November 15, 2006
Contact: Jerry Carey
Phone: (856) 566-6171
Researchers Reveal Findings on Aging during UMDNJ Conference
STRATFORD — Educators, researchers and clinicians from throughout the area gathered at the UMDNJ-School of Osteopathic Medicine campus in Stratford today to discuss “Advances and Challenges in Aging” during UMDNJ’s first annual research symposium
“Today’s symposium is an exciting representation of where we want to be as a university,” said Dr. Bruce C. Vladeck, interim president of UMDNJ. “The inherently collaborative nature of research is essential to our initiative to improve cooperation and synergy across all of our schools. Research at UMDNJ continues to grow. Across the nation, NIH funding for research is stagnant, but at UMDNJ that funding has increased by more than nine percent.”
The daylong research symposium featured some of New Jersey’s most renowned researchers in the field of aging, who presented their latest findings on topics that included the physiology of age-related disease, health disparities and the aging experience, and the potential for extraordinary longevity in humans.
“The goal of aging research is not merely to understand how to treat diseases in the elderly,” said Dr. Thomas Cavalieri, the interim dean of the UMDNJ-School of Osteopathic Medicine and the director of the New Jersey Institute for Successful Aging (NJISA). “Consistent with the goals of the NIH, aging research strives to improve the health and quality of life of older Americans. UMDNJ researchers at NJISA are committed to making discoveries through biomedical and psycho-social research that will enable the elderly to age successfully.”
Among the researchers who presented their findings at the conference included:
Dr. Robert Nagele, of the New Jersey Institute for Successful Aging (NJISA), who presented research on the “blood/brain barrier” as it relates to Alzheimer’s disease. Dr. Nagele’s research indicates that autoantibodies related to the amyloid plaque deposits in the brains of Alzheimer’s patients first appear in the blood before penetrating the walls of blood vessels and entering the brain. His research could one day lead to a blood test that predicts an individual’s risk of Alzheimer’s disease, opening the door for early intervention and for new therapeutic agents that can slow or eradicate the disease.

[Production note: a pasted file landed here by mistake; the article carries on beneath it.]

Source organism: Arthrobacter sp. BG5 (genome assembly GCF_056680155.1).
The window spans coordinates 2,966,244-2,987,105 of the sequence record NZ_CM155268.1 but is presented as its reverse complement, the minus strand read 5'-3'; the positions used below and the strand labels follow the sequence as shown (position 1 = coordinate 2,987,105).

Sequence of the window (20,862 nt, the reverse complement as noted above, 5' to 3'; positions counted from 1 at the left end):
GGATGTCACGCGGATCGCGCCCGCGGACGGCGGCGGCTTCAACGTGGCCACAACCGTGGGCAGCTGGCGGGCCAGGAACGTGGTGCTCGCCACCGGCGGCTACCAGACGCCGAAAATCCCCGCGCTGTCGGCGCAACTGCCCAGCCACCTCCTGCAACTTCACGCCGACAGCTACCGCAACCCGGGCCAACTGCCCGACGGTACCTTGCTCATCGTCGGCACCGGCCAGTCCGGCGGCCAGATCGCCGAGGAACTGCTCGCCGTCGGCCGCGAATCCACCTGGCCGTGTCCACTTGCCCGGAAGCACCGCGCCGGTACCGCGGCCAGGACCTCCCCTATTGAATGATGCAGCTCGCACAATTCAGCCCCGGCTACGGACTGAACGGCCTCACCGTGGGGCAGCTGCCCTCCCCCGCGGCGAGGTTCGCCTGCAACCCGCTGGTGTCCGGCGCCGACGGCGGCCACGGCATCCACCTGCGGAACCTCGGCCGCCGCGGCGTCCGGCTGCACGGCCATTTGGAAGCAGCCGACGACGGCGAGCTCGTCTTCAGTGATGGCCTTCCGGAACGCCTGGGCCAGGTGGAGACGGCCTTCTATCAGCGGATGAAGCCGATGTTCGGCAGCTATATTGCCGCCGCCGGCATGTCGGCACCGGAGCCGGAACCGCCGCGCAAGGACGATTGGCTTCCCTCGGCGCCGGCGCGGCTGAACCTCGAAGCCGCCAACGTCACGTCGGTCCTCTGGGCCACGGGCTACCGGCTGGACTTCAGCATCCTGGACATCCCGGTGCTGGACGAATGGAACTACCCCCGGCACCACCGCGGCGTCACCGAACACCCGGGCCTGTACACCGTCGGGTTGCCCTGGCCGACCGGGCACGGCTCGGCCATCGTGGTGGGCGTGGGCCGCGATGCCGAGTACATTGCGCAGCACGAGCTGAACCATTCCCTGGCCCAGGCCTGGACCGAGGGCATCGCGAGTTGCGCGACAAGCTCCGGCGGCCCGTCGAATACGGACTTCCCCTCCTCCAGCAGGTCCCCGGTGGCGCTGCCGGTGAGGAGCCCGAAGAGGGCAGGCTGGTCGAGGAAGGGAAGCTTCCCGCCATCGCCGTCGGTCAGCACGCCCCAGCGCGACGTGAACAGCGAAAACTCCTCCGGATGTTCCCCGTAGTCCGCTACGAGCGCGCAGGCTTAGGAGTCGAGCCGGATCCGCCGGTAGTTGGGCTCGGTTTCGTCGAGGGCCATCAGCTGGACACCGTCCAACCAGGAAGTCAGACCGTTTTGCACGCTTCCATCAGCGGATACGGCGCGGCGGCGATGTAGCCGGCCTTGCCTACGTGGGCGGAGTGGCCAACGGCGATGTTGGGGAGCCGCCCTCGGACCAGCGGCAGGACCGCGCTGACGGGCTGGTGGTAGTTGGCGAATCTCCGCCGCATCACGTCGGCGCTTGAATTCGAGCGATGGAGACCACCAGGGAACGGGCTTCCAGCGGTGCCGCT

Dr. Vicki Freedman, of the UMDNJ-School of Public Health, discussed her findings on the impact of late-life disability and effective prevention strategies. Each year, about one-third of people aged 65 or older experience falls, and almost a quarter of those individuals suffer severe injuries from those falls. Dr. Freedman’ s research suggests that prevention efforts aimed at frail adults could significantly cut the risk of falling and related injuries.
Dr. Rachel Pruchno, director of research at NJISA, reported on her research involving end-of-life treatment preference of patients with end stage renal disease. Dr. Pruchno’s research revealed that spouses were consistently more likely to indicate a preference for the patients to remain on dialysis than were the patients themselves.
A complete list of the topics presented at today’s research symposium is available online at http://som.umdnj.edu/research/symposium.
UMDNJ is the nation's largest free-standing public health sciences university with more than 5,500 students attending the state's three medical schools, its only dental school, a graduate school of biomedical sciences, a school of health related professions, a school of nursing and its only school of public health, on five campuses. Last year, there were more than two million patient visits to UMDNJ facilities and faculty at campuses in Newark, New Brunswick/Piscataway, Scotch Plains, Camden and Stratford. UMDNJ operates University Hospital, a Level I Trauma Center in Newark, and University Behavioral HealthCare, a mental health and addiction services network.